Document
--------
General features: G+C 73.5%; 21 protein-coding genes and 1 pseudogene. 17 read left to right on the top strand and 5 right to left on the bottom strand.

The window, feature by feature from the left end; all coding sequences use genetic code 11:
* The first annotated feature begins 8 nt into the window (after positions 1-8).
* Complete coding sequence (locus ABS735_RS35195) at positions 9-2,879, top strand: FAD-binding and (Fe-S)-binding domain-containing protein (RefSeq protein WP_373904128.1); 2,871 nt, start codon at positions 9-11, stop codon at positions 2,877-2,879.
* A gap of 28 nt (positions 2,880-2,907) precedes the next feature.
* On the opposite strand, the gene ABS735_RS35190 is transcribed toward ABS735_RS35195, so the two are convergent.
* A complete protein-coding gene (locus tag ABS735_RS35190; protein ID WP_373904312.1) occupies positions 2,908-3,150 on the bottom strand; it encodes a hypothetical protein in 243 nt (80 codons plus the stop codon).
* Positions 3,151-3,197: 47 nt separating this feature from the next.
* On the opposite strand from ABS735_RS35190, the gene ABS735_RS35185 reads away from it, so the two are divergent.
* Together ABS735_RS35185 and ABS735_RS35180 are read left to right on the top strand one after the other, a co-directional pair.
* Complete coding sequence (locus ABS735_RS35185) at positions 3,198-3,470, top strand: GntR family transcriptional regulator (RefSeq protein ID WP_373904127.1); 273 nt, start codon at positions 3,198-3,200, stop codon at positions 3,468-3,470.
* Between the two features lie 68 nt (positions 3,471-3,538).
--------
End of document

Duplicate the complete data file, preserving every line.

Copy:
General features: G+C 73.5%; 21 protein-coding genes and 1 pseudogene. 17 read left to right on the top strand and 5 right to left on the bottom strand.

The window, feature by feature from the left end; all coding sequences use genetic code 11:
* The first annotated feature begins 8 nt into the window (after positions 1-8).
* Complete coding sequence (locus ABS735_RS35195) at positions 9-2,879, top strand: FAD-binding and (Fe-S)-binding domain-containing protein (RefSeq protein WP_373904128.1); 2,871 nt, start codon at positions 9-11, stop codon at positions 2,877-2,879.
* A gap of 28 nt (positions 2,880-2,907) precedes the next feature.
* On the opposite strand, the gene ABS735_RS35190 is transcribed toward ABS735_RS35195, so the two are convergent.
* A complete protein-coding gene (locus tag ABS735_RS35190; protein ID WP_373904312.1) occupies positions 2,908-3,150 on the bottom strand; it encodes a hypothetical protein in 243 nt (80 codons plus the stop codon).
* Positions 3,151-3,197: 47 nt separating this feature from the next.
* On the opposite strand from ABS735_RS35190, the gene ABS735_RS35185 reads away from it, so the two are divergent.
* Together ABS735_RS35185 and ABS735_RS35180 are read left to right on the top strand one after the other, a co-directional pair.
* Complete coding sequence (locus ABS735_RS35185) at positions 3,198-3,470, top strand: GntR family transcriptional regulator (RefSeq protein ID WP_373904127.1); 273 nt, start codon at positions 3,198-3,200, stop codon at positions 3,468-3,470.
* Between the two features lie 68 nt (positions 3,471-3,538).